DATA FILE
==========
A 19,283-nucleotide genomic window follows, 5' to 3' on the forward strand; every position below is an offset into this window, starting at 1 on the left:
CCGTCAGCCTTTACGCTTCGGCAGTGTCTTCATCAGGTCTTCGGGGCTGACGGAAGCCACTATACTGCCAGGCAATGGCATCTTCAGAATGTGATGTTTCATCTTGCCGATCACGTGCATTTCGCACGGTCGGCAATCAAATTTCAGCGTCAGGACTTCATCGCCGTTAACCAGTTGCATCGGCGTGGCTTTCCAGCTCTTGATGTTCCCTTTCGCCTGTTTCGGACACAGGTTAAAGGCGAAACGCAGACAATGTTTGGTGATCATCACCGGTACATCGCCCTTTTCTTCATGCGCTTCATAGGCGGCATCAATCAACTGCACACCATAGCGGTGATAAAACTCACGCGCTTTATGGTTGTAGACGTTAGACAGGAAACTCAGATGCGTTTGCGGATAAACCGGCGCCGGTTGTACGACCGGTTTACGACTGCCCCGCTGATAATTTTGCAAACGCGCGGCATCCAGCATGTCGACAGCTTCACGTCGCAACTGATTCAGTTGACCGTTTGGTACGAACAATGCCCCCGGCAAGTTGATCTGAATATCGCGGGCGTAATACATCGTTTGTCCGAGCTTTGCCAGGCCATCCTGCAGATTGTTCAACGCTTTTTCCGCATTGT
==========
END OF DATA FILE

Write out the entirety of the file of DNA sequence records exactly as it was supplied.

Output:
A 19,283-nucleotide genomic window follows, 5' to 3' on the forward strand; every position below is an offset into this window, starting at 1 on the left:
CCGTCAGCCTTTACGCTTCGGCAGTGTCTTCATCAGGTCTTCGGGGCTGACGGAAGCCACTATACTGCCAGGCAATGGCATCTTCAGAATGTGATGTTTCATCTTGCCGATCACGTGCATTTCGCACGGTCGGCAATCAAATTTCAGCGTCAGGACTTCATCGCCGTTAACCAGTTGCATCGGCGTGGCTTTCCAGCTCTTGATGTTCCCTTTCGCCTGTTTCGGACACAGGTTAAAGGCGAAACGCAGACAATGTTTGGTGATCATCACCGGTACATCGCCCTTTTCTTCATGCGCTTCATAGGCGGCATCAATCAACTGCACACCATAGCGGTGATAAAACTCACGCGCTTTATGGTTGTAGACGTTAGACAGGAAACTCAGATGCGTTTGCGGATAAACCGGCGCCGGTTGTACGACCGGTTTACGACTGCCCCGCTGATAATTTTGCAAACGCGCGGCATCCAGCATGTCGACAGCTTCACGTCGCAACTGATTCAGTTGACCGTTTGGTACGAACAATGCCCCCGGCAAGTTGATCTGAATATCGCGGGCGTAATACATCGTTTGTCCGAGCTTTGCCAGGCCATCCTGCAGATTGTTCAACGCTTTTTCCGCATTGT